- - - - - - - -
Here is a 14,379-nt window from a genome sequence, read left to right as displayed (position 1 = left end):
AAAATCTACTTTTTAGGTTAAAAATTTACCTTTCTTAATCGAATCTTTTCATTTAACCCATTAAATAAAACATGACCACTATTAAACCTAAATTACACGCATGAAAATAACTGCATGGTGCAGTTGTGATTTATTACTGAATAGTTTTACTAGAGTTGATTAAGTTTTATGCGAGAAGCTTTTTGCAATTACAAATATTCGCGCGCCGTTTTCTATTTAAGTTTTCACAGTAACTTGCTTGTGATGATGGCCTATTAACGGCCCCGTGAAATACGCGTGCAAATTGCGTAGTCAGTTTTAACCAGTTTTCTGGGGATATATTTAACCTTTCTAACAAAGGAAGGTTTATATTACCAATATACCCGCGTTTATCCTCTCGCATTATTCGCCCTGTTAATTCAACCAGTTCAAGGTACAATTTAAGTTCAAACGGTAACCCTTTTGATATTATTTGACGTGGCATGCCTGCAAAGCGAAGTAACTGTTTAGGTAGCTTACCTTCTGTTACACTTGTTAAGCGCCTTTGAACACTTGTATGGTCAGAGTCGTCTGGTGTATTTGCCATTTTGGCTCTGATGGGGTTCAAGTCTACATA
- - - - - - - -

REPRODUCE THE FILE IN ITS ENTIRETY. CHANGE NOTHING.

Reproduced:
Here is a 14,379-nt window from a genome sequence, read left to right as displayed (position 1 = left end):
AAAATCTACTTTTTAGGTTAAAAATTTACCTTTCTTAATCGAATCTTTTCATTTAACCCATTAAATAAAACATGACCACTATTAAACCTAAATTACACGCATGAAAATAACTGCATGGTGCAGTTGTGATTTATTACTGAATAGTTTTACTAGAGTTGATTAAGTTTTATGCGAGAAGCTTTTTGCAATTACAAATATTCGCGCGCCGTTTTCTATTTAAGTTTTCACAGTAACTTGCTTGTGATGATGGCCTATTAACGGCCCCGTGAAATACGCGTGCAAATTGCGTAGTCAGTTTTAACCAGTTTTCTGGGGATATATTTAACCTTTCTAACAAAGGAAGGTTTATATTACCAATATACCCGCGTTTATCCTCTCGCATTATTCGCCCTGTTAATTCAACCAGTTCAAGGTACAATTTAAGTTCAAACGGTAACCCTTTTGATATTATTTGACGTGGCATGCCTGCAAAGCGAAGTAACTGTTTAGGTAGCTTACCTTCTGTTACACTTGTTAAGCGCCTTTGAACACTTGTATGGTCAGAGTCGTCTGGTGTATTTGCCATTTTGGCTCTGATGGGGTTCAAGTCTACATA